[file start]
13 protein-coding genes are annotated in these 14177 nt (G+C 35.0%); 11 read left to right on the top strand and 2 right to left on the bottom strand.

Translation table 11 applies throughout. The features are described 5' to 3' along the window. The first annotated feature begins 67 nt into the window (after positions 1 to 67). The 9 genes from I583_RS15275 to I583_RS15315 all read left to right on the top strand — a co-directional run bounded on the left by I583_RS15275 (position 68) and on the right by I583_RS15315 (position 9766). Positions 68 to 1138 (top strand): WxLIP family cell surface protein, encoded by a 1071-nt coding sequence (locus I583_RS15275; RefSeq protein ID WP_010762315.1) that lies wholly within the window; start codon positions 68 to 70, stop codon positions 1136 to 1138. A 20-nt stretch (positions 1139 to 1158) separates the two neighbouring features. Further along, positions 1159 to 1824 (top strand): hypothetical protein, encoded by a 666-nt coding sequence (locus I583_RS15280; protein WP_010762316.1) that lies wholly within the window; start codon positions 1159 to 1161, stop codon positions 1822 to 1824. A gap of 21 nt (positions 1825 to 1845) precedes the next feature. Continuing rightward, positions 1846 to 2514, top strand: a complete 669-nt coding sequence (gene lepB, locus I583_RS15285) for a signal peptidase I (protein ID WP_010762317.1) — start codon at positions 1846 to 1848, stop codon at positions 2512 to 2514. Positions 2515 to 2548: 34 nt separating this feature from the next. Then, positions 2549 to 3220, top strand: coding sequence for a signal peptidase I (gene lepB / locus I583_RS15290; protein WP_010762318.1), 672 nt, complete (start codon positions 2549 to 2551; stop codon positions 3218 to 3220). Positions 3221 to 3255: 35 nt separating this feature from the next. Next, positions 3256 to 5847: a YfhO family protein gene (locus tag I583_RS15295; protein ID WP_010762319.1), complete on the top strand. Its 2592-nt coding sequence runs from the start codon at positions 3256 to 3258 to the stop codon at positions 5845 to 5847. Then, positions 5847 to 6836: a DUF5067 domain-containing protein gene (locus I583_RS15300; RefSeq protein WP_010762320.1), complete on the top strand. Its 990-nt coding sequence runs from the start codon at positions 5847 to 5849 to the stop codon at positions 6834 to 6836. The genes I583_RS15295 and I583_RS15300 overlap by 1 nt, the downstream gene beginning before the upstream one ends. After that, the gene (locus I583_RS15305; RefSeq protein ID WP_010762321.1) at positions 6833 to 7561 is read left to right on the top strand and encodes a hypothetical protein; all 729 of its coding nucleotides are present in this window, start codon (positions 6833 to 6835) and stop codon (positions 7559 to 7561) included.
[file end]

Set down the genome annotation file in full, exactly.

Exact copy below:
13 protein-coding genes are annotated in these 14177 nt (G+C 35.0%); 11 read left to right on the top strand and 2 right to left on the bottom strand.

Translation table 11 applies throughout. The features are described 5' to 3' along the window. The first annotated feature begins 67 nt into the window (after positions 1 to 67). The 9 genes from I583_RS15275 to I583_RS15315 all read left to right on the top strand — a co-directional run bounded on the left by I583_RS15275 (position 68) and on the right by I583_RS15315 (position 9766). Positions 68 to 1138 (top strand): WxLIP family cell surface protein, encoded by a 1071-nt coding sequence (locus I583_RS15275; RefSeq protein ID WP_010762315.1) that lies wholly within the window; start codon positions 68 to 70, stop codon positions 1136 to 1138. A 20-nt stretch (positions 1139 to 1158) separates the two neighbouring features. Further along, positions 1159 to 1824 (top strand): hypothetical protein, encoded by a 666-nt coding sequence (locus I583_RS15280; protein WP_010762316.1) that lies wholly within the window; start codon positions 1159 to 1161, stop codon positions 1822 to 1824. A gap of 21 nt (positions 1825 to 1845) precedes the next feature. Continuing rightward, positions 1846 to 2514, top strand: a complete 669-nt coding sequence (gene lepB, locus I583_RS15285) for a signal peptidase I (protein ID WP_010762317.1) — start codon at positions 1846 to 1848, stop codon at positions 2512 to 2514. Positions 2515 to 2548: 34 nt separating this feature from the next. Then, positions 2549 to 3220, top strand: coding sequence for a signal peptidase I (gene lepB / locus I583_RS15290; protein WP_010762318.1), 672 nt, complete (start codon positions 2549 to 2551; stop codon positions 3218 to 3220). Positions 3221 to 3255: 35 nt separating this feature from the next. Next, positions 3256 to 5847: a YfhO family protein gene (locus tag I583_RS15295; protein ID WP_010762319.1), complete on the top strand. Its 2592-nt coding sequence runs from the start codon at positions 3256 to 3258 to the stop codon at positions 5845 to 5847. Then, positions 5847 to 6836: a DUF5067 domain-containing protein gene (locus I583_RS15300; RefSeq protein WP_010762320.1), complete on the top strand. Its 990-nt coding sequence runs from the start codon at positions 5847 to 5849 to the stop codon at positions 6834 to 6836. The genes I583_RS15295 and I583_RS15300 overlap by 1 nt, the downstream gene beginning before the upstream one ends. After that, the gene (locus I583_RS15305; RefSeq protein ID WP_010762321.1) at positions 6833 to 7561 is read left to right on the top strand and encodes a hypothetical protein; all 729 of its coding nucleotides are present in this window, start codon (positions 6833 to 6835) and stop codon (positions 7559 to 7561) included.